“When we began developing this position,” Alliance president Jessica Lappin says, “COVID-19 didn’t exist. After we started accepting applications, the world changed overnight. As a result, so did the contest. This whole experience took on a new dimension as our neighborhood started down a path of recovery, and we’re confident that Josh Katz is the right adventurous soul to help the world discover Lower Manhattan anew.”
More Survivors than Responders Now are Submitting Claims
The September 11th Victim Compensation Fund (VCF) has released its annual report for 2020, which documents some significant developments.
Over the course of its ten years of operation thus far, the VCF has awarded $7.76 billion to more than 34,400 individuals who have suffered death or personal injury as a result of the terrorist attacks of September 11, 2001 and their aftermath. The vast majority of these injuries take the form of illness caused by exposure to toxic materials that were released by the destruction of the World Trade Center.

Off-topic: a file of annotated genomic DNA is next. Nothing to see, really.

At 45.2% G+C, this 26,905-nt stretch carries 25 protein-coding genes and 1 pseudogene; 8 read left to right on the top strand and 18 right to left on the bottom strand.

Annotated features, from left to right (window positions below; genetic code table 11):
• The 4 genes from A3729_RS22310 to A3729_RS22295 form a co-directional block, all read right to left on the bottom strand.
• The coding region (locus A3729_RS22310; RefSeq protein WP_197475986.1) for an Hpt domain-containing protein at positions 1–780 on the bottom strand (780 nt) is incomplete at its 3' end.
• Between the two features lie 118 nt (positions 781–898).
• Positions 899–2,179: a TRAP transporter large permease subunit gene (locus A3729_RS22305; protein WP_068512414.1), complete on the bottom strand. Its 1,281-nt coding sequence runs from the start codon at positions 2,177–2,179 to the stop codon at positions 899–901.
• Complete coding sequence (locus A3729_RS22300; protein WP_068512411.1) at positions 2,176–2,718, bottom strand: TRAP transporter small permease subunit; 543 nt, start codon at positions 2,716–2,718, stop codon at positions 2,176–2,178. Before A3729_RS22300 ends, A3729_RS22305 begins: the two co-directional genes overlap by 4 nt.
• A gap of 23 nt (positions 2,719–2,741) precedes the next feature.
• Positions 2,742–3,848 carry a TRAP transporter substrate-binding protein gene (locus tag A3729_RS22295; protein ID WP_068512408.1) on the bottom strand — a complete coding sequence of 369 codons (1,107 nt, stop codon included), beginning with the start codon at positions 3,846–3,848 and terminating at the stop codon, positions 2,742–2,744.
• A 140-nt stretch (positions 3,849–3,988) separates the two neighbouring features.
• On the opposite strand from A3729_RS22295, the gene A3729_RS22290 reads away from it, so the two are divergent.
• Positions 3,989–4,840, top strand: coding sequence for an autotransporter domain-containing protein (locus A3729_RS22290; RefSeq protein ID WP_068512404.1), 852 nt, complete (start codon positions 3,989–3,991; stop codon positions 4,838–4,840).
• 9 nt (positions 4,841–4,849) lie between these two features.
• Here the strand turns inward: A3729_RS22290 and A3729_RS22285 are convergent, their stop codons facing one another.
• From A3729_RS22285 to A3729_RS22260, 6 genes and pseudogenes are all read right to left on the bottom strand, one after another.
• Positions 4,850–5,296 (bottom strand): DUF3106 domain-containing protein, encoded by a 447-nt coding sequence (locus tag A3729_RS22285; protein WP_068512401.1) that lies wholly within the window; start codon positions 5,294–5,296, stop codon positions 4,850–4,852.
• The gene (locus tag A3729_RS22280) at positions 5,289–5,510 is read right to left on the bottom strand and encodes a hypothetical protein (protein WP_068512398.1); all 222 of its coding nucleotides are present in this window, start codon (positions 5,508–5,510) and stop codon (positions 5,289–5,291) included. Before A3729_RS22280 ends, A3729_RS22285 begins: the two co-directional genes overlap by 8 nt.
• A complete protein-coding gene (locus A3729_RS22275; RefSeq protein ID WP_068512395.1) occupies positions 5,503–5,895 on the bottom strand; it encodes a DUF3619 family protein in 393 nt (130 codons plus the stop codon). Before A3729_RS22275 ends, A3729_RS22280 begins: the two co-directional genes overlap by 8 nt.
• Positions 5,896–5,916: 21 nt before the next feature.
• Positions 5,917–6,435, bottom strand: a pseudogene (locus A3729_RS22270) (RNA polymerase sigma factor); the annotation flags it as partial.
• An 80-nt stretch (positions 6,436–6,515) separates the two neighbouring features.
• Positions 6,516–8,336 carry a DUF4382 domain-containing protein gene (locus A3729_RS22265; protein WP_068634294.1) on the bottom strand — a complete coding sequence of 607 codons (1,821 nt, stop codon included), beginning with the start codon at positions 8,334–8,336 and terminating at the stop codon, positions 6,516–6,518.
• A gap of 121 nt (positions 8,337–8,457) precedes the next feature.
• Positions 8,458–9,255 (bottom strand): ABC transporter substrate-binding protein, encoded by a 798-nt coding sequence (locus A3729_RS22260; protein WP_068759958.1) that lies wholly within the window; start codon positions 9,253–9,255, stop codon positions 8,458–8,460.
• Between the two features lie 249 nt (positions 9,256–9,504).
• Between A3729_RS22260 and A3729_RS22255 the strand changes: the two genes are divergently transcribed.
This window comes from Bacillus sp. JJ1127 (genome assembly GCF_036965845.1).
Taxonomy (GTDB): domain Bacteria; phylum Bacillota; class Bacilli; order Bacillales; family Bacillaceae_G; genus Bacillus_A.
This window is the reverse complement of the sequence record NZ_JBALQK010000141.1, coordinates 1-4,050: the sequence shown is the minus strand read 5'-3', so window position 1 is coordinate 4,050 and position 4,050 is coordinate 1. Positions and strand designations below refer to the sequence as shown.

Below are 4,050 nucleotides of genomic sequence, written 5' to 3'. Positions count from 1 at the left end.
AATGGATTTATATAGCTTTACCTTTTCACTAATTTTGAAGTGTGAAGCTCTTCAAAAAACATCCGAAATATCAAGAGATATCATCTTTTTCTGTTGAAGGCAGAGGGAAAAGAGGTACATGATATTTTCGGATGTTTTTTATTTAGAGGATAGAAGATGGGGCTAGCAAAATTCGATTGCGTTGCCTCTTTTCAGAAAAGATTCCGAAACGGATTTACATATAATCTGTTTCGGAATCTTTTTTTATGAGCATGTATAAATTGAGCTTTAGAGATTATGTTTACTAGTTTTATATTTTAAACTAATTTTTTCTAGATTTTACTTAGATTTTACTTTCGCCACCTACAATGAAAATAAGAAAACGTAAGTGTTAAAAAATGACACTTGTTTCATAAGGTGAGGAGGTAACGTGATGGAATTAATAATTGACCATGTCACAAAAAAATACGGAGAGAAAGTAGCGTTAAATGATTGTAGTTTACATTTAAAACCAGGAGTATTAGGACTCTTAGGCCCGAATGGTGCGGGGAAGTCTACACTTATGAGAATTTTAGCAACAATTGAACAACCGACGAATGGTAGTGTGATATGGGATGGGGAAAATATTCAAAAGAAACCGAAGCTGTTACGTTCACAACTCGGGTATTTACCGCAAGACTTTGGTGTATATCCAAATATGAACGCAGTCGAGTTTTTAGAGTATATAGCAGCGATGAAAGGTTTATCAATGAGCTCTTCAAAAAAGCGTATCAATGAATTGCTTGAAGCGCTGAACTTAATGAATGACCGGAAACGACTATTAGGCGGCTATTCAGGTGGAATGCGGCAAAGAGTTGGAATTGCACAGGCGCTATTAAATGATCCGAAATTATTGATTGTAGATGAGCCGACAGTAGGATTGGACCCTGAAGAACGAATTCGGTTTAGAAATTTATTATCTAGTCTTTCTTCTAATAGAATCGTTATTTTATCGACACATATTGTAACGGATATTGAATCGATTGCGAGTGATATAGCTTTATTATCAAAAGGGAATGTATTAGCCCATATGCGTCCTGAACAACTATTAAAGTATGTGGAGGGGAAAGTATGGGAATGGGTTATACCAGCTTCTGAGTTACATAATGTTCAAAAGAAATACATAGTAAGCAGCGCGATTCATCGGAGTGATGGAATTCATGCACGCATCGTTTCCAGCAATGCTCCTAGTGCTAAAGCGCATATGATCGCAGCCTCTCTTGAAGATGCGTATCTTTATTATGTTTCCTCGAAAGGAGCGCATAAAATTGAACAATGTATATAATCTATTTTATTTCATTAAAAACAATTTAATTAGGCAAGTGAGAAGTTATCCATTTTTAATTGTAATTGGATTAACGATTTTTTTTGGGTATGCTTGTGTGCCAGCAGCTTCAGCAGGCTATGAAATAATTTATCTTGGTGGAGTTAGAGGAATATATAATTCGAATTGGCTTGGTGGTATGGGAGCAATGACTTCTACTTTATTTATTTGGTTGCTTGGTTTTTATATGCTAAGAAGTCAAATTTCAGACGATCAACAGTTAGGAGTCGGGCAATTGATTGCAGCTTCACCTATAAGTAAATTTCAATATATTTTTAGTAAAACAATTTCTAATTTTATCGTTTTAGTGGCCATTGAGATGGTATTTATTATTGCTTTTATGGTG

1886 – Grover Cleveland is first to wed during presidency to Frances Folsom
1763 – Pontiac’s Rebellion: At what is now Mackinaw City, Michigan, Chippewas capture Fort Michilimackinac by diverting the garrison’s attention with a game of lacrosse, then chasing a ball into the fort.
1835 – P T Barnum & his circus begin first tour of US
1851 – First US alcohol prohibition law enacted (Maine)
1875 – Alexander Graham Bell makes first sound transmission
1886 – Grover Cleveland is first to wed during presidency to Frances Folsom
1901 – Benjamin Adams arrested for playing golf on Sunday
Around the turn of the century there was great passion to preserve and honor the Sabbath by preventing any form of commerce and recreational activity. It was a Day of Rest.
In 1901 Mr. Benjamin Adams of the Saeggkill Golf Club was arrested (and acquitted) for playing golf on Sunday. The arrest was instigated by the Rev. J.E.Price, paster of the First Methodist Church in Yonkers.